Fils d'un résistant fusillé à Toulouse, il découvre la vérité 70 ans après

A 82 ans, Jean-Pierre Joyeux profite de sa retraite près de Poitiers, mais son histoire est intrinsèquement liée à la région toulousaine, où il a vécu durant la Seconde guerre mondiale. Là où, surtout, son père a été arrêté par la Gestapo puis fusillé sans que personne ne le sache dans le bois de la Reulle, entre Castelmaurou et Gragnague. Jusqu’en 2012, Jean-Pierre Joyeux le pensait mort en déportation. La détermination d’un groupe de recherche a permis de lui rendre son histoire.

John William Waterhouse - The Annunciation (1914, oil on canvas)

The limitations of kinship determinations using STR data in ill-defined populations

We show that the application of LR to both test populations highlights specific issues (both false positives and false negatives) that prevent the confirmation of second-degree kinship or even full siblingship in small populations.

The petrous bone : ideal substrate in legal medicine?

We show that the RFU intensities read on STR profiles are systematically higher in experiments using DNA extracted from petrous bones rather than teeth. For this reason, we were more likely to obtain a complete STR profile from petrous bone material, increasing the chance of identification in a forensic setting. Histological analyses revealed peculiar microstructural characteristics (tissue organization), unique to the petrous bone, that might explain the good preservation of DNA in that substrate. Therefore, it appears that despite the necessity of analysing longer fragments in forensic STR typing compared to NGS palaeogenomics, the use of petrous bones in forensic genetics could prove valuable, especially in cases involving infants, toothless individuals or very degraded skeletal remains.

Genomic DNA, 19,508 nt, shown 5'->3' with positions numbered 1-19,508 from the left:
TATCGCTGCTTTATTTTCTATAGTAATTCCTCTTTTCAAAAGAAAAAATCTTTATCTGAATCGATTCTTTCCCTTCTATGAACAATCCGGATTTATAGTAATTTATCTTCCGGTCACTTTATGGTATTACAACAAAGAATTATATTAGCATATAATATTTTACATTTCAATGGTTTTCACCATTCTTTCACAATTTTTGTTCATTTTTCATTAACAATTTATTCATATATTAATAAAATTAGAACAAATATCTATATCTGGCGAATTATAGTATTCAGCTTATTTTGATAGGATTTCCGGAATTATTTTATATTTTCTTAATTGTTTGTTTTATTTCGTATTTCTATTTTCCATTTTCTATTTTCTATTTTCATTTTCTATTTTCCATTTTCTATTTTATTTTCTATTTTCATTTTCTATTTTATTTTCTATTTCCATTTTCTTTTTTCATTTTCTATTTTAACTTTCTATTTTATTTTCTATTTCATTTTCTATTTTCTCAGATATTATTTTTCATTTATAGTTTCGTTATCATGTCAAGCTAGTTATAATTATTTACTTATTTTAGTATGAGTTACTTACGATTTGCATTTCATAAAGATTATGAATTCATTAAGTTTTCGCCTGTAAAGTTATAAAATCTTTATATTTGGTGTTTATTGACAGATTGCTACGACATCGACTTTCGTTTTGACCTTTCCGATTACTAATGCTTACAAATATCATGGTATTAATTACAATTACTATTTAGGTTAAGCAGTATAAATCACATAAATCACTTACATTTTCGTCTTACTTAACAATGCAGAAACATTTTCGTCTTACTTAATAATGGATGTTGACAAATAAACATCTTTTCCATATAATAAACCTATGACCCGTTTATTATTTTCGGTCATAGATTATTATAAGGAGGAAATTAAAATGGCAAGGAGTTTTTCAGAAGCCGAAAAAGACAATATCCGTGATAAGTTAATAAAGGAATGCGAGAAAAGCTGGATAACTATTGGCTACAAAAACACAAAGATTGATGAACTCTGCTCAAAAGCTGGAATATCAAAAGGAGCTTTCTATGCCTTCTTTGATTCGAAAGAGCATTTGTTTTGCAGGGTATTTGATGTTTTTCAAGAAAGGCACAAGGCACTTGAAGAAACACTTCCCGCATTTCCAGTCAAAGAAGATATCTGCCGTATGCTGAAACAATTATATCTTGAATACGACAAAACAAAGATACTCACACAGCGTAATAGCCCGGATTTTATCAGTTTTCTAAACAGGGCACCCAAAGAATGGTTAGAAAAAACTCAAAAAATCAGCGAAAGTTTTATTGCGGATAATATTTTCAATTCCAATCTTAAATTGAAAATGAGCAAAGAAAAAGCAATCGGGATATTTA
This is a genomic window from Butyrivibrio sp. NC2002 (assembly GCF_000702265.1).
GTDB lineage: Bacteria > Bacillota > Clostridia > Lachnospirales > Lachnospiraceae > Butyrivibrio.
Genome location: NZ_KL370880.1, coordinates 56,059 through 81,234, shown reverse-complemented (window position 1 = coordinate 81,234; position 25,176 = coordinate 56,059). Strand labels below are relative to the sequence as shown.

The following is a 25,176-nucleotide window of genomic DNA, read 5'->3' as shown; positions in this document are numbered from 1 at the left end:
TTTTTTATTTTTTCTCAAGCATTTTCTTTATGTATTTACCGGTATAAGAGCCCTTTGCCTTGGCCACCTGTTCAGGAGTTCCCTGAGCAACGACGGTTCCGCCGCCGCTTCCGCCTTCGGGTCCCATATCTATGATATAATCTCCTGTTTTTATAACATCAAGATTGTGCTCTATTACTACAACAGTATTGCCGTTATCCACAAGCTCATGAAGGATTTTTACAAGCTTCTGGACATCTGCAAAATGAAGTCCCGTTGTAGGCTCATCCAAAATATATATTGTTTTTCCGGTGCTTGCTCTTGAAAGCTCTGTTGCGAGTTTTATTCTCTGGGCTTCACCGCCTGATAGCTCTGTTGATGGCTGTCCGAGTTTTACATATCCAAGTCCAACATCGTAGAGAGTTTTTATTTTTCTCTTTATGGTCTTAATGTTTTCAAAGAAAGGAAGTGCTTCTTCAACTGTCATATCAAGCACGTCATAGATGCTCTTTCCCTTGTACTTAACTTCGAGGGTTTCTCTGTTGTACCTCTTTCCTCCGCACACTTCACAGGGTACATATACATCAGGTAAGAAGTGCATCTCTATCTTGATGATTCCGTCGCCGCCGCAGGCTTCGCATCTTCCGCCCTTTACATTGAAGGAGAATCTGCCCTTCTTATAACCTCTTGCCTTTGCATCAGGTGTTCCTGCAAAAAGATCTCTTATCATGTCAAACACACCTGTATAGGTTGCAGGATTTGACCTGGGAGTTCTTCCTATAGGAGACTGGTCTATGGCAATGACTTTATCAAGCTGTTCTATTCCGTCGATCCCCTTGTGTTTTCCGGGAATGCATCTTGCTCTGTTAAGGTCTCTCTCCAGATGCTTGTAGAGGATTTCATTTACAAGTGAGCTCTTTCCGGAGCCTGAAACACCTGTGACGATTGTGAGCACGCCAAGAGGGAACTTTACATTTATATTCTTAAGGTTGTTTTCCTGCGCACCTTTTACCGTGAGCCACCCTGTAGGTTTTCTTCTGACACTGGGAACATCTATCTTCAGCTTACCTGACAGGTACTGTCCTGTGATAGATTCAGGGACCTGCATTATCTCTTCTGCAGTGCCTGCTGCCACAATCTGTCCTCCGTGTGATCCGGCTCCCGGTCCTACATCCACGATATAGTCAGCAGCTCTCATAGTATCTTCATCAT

A Toyon (chieftain) of the Sakha by Janboruta and LastSword

The genetic legacy of Sakha chieftains (Yakutia, Eastern Siberia)

We show that the ancient Yakuts recovered from this large collection of graves are not representative of an ancient population. Uncommonly, we were also able to demonstrate that the funerary preference observed here involved three specific male lineages, especially in the 18th century.

Special Exhibit: Xiongnu, Henan Provincial Museum, Zhengzhou, China.

Family, parity and conquest in Iron Age Xiongnu (Mongolia)

In an effort to characterize the people who composed the groups known as the Xiongnu, nuclear and whole mitochondrial DNA data were generated from the skeletal remains of 52 individuals excavated from the Tamir Ulaan Khoshuu (TUK) cemetery in Central Mongolia.

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